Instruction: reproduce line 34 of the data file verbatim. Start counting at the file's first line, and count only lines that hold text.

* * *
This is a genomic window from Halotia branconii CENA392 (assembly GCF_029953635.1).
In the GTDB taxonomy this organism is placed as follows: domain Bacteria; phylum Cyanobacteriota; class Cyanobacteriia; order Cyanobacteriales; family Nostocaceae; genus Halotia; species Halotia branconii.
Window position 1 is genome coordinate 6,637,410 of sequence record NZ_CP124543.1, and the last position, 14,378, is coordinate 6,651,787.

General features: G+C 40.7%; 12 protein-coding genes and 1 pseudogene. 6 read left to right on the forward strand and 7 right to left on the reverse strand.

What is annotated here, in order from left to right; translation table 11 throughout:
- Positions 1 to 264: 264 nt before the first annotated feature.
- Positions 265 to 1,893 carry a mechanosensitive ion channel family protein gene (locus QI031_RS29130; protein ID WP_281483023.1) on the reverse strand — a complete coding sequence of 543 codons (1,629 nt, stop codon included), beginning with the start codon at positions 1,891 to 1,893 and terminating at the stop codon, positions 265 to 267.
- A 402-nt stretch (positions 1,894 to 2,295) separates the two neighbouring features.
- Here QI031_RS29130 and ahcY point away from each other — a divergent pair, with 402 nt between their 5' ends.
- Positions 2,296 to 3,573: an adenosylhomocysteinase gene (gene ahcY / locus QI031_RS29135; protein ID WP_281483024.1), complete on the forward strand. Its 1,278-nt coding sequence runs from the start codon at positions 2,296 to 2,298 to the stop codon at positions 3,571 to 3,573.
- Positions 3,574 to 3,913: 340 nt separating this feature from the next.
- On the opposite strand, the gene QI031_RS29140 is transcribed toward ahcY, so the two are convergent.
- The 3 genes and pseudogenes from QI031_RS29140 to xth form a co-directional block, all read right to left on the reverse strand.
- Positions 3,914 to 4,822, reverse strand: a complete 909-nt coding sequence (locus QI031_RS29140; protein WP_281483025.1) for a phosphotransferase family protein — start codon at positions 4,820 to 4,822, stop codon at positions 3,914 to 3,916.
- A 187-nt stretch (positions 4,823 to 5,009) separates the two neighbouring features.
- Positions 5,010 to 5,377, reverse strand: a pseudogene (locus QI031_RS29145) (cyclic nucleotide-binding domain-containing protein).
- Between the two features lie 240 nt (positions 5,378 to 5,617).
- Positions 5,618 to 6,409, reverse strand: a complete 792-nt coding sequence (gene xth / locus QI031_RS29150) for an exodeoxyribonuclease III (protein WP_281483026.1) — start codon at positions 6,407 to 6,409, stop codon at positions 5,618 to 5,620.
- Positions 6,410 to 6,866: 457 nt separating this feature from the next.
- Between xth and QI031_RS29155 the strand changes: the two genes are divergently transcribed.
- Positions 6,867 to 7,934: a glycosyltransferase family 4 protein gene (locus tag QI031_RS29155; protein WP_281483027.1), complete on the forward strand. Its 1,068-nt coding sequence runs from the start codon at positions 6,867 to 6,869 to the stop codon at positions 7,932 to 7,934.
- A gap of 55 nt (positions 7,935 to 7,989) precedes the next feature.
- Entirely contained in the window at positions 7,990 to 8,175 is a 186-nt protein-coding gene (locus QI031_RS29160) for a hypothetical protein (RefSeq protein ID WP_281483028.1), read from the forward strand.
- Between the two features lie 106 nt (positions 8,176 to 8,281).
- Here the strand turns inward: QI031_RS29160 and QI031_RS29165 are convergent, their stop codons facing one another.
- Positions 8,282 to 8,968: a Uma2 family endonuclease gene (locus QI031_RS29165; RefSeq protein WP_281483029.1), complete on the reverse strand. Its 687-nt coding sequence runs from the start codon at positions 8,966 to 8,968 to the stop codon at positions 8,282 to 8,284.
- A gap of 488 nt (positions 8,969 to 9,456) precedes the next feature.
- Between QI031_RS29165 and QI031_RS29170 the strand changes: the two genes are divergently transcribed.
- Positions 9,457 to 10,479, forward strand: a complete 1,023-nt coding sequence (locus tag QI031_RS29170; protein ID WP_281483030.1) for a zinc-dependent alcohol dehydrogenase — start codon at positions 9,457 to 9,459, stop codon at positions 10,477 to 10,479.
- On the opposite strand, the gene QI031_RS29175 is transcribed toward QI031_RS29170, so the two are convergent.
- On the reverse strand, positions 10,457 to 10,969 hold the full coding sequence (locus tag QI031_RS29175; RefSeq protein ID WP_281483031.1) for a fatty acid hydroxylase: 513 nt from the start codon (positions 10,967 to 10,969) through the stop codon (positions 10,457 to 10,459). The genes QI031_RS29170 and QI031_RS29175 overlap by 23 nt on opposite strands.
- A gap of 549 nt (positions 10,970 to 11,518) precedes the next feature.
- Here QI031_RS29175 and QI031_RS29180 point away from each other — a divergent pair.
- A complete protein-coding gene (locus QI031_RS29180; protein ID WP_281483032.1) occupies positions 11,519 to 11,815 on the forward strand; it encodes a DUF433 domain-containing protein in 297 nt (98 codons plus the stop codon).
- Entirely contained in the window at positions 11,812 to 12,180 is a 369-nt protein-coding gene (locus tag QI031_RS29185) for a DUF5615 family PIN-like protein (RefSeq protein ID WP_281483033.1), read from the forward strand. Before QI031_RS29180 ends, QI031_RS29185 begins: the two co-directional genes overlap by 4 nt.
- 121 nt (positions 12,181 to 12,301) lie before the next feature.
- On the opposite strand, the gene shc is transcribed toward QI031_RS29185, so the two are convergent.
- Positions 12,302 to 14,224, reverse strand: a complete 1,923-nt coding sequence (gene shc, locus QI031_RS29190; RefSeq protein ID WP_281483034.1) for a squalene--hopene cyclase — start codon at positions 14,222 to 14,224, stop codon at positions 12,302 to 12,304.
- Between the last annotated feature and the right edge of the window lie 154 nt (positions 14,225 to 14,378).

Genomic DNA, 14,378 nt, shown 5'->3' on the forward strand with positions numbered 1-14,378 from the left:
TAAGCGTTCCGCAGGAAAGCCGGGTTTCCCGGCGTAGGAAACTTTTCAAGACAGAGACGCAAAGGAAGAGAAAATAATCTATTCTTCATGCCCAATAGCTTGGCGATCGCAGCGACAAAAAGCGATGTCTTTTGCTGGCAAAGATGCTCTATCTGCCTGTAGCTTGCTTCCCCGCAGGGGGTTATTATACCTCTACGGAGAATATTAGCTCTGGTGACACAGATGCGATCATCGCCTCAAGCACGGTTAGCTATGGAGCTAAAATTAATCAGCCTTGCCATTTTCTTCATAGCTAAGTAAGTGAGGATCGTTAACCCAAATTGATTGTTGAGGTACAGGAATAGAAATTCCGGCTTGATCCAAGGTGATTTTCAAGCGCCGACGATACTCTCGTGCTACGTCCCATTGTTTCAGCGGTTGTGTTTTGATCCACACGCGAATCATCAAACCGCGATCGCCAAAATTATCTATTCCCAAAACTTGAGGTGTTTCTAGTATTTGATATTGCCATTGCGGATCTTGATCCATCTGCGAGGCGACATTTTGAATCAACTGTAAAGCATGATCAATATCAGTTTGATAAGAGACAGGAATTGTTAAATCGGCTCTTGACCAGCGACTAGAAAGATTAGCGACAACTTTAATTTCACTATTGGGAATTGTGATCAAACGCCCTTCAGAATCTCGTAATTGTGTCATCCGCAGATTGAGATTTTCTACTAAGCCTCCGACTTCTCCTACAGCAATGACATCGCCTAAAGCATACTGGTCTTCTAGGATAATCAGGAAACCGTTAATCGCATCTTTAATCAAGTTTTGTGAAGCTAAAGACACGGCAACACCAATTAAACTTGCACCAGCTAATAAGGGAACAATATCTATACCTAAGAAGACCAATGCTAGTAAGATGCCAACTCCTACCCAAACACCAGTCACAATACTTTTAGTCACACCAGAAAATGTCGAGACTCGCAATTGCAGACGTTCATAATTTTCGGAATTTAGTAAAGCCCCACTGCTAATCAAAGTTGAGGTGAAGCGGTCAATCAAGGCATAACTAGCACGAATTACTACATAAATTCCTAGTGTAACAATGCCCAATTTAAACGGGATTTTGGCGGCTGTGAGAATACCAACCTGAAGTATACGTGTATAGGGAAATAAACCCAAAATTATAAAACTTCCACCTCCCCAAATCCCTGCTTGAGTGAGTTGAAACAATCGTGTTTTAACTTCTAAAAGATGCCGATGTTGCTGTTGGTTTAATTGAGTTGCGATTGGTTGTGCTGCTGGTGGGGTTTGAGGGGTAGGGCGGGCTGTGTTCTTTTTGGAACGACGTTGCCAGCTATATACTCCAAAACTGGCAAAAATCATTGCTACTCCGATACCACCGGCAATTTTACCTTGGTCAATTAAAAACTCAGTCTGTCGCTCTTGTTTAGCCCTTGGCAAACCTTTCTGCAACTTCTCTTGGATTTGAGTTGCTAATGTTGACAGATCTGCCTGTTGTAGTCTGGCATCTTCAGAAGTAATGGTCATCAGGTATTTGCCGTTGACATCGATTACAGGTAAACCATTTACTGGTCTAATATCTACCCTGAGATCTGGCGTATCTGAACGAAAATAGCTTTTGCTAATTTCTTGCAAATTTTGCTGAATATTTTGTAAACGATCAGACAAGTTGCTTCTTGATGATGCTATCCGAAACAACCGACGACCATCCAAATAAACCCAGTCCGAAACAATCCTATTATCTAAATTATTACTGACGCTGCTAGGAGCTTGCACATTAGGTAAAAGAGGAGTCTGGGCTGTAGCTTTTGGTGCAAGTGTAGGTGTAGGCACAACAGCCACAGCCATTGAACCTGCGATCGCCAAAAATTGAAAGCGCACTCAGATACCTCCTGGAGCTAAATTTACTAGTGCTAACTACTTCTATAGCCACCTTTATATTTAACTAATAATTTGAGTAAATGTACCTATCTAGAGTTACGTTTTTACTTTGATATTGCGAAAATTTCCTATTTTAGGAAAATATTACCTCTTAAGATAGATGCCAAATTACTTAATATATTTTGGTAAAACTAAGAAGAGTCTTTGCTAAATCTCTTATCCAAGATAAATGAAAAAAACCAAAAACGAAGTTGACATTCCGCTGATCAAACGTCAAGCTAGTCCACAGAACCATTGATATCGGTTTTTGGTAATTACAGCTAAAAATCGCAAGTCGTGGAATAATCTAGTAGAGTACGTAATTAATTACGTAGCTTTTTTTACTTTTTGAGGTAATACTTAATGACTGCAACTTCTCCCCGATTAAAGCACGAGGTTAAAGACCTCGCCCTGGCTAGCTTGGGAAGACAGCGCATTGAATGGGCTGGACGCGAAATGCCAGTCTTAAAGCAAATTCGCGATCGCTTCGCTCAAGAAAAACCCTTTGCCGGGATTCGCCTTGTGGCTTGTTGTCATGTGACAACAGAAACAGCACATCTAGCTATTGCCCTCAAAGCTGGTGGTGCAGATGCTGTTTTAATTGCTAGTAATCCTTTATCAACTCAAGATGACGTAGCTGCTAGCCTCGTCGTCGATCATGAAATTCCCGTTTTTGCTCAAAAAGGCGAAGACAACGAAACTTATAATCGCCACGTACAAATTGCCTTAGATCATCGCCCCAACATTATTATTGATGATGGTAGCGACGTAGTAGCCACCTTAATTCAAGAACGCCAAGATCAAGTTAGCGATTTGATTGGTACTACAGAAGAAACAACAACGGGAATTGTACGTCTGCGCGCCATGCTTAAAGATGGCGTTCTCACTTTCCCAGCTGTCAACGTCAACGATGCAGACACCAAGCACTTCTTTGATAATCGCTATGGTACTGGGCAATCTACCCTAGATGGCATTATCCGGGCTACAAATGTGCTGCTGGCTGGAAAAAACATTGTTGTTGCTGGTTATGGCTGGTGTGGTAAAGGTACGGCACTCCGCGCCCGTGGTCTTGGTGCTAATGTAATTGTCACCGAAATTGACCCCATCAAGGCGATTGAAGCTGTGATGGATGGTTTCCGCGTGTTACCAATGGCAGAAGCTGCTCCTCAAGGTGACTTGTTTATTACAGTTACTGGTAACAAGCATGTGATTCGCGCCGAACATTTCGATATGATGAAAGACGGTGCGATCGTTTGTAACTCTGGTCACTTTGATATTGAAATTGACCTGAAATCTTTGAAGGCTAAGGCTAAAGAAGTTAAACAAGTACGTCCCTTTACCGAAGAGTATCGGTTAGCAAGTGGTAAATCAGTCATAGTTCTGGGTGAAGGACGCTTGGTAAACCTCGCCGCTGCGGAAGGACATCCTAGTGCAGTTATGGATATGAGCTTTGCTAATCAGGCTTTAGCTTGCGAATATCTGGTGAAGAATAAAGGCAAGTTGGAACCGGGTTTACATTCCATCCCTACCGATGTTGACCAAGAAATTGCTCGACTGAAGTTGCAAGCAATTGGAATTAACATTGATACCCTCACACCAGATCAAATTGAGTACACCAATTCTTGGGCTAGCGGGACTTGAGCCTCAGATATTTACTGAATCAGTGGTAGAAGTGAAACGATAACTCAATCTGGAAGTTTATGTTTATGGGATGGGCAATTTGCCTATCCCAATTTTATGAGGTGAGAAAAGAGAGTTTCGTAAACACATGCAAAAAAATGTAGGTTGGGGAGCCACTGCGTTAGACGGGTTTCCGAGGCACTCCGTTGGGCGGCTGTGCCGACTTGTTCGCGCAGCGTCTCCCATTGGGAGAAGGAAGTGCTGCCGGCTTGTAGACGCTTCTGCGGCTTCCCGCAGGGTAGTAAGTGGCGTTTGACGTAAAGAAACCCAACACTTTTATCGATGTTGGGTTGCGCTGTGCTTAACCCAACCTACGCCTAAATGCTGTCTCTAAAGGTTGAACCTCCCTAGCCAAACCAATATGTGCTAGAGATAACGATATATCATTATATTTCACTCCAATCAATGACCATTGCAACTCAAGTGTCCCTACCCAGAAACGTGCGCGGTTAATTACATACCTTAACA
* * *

- A complete protein-coding gene (locus QI031_RS29180; protein ID WP_281483032.1) occupies positions 11,519 to 11,815 on the forward strand; it encodes a DUF433 domain-containing protein in 297 nt (98 codons plus the stop codon).